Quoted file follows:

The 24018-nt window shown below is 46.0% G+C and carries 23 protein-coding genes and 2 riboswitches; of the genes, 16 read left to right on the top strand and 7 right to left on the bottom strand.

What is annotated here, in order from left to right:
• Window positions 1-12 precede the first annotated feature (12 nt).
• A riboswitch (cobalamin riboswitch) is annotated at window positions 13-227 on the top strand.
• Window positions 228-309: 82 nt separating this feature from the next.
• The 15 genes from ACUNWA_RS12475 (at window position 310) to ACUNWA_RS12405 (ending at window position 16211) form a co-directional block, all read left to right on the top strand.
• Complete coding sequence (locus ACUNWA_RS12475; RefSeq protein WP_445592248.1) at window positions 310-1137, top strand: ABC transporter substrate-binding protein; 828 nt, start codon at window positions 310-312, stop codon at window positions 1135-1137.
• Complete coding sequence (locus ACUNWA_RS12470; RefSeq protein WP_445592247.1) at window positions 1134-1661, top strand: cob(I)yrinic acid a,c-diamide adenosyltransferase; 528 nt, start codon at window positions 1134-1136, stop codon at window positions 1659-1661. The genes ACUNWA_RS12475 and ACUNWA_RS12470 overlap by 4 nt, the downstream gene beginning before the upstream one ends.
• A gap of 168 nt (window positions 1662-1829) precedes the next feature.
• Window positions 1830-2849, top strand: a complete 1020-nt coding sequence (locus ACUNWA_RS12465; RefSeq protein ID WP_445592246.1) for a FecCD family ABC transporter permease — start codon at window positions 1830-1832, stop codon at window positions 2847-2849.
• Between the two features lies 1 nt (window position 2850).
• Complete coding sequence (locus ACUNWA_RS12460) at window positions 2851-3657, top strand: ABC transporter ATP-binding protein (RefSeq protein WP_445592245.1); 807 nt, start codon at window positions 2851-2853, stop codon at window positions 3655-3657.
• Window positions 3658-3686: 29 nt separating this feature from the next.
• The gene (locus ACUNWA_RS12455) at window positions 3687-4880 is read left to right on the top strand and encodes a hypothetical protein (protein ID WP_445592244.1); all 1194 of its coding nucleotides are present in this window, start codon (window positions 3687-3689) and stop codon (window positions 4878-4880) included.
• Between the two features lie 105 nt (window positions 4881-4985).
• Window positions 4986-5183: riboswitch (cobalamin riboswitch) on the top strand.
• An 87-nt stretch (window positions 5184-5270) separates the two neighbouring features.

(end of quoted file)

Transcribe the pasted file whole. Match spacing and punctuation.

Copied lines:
The 24018-nt window shown below is 46.0% G+C and carries 23 protein-coding genes and 2 riboswitches; of the genes, 16 read left to right on the top strand and 7 right to left on the bottom strand.

What is annotated here, in order from left to right:
• Window positions 1-12 precede the first annotated feature (12 nt).
• A riboswitch (cobalamin riboswitch) is annotated at window positions 13-227 on the top strand.
• Window positions 228-309: 82 nt separating this feature from the next.
• The 15 genes from ACUNWA_RS12475 (at window position 310) to ACUNWA_RS12405 (ending at window position 16211) form a co-directional block, all read left to right on the top strand.
• Complete coding sequence (locus ACUNWA_RS12475; RefSeq protein WP_445592248.1) at window positions 310-1137, top strand: ABC transporter substrate-binding protein; 828 nt, start codon at window positions 310-312, stop codon at window positions 1135-1137.
• Complete coding sequence (locus ACUNWA_RS12470; RefSeq protein WP_445592247.1) at window positions 1134-1661, top strand: cob(I)yrinic acid a,c-diamide adenosyltransferase; 528 nt, start codon at window positions 1134-1136, stop codon at window positions 1659-1661. The genes ACUNWA_RS12475 and ACUNWA_RS12470 overlap by 4 nt, the downstream gene beginning before the upstream one ends.
• A gap of 168 nt (window positions 1662-1829) precedes the next feature.
• Window positions 1830-2849, top strand: a complete 1020-nt coding sequence (locus ACUNWA_RS12465; RefSeq protein ID WP_445592246.1) for a FecCD family ABC transporter permease — start codon at window positions 1830-1832, stop codon at window positions 2847-2849.
• Between the two features lies 1 nt (window position 2850).
• Complete coding sequence (locus ACUNWA_RS12460) at window positions 2851-3657, top strand: ABC transporter ATP-binding protein (RefSeq protein WP_445592245.1); 807 nt, start codon at window positions 2851-2853, stop codon at window positions 3655-3657.
• Window positions 3658-3686: 29 nt separating this feature from the next.
• The gene (locus ACUNWA_RS12455) at window positions 3687-4880 is read left to right on the top strand and encodes a hypothetical protein (protein ID WP_445592244.1); all 1194 of its coding nucleotides are present in this window, start codon (window positions 3687-3689) and stop codon (window positions 4878-4880) included.
• Between the two features lie 105 nt (window positions 4881-4985).
• Window positions 4986-5183: riboswitch (cobalamin riboswitch) on the top strand.
• An 87-nt stretch (window positions 5184-5270) separates the two neighbouring features.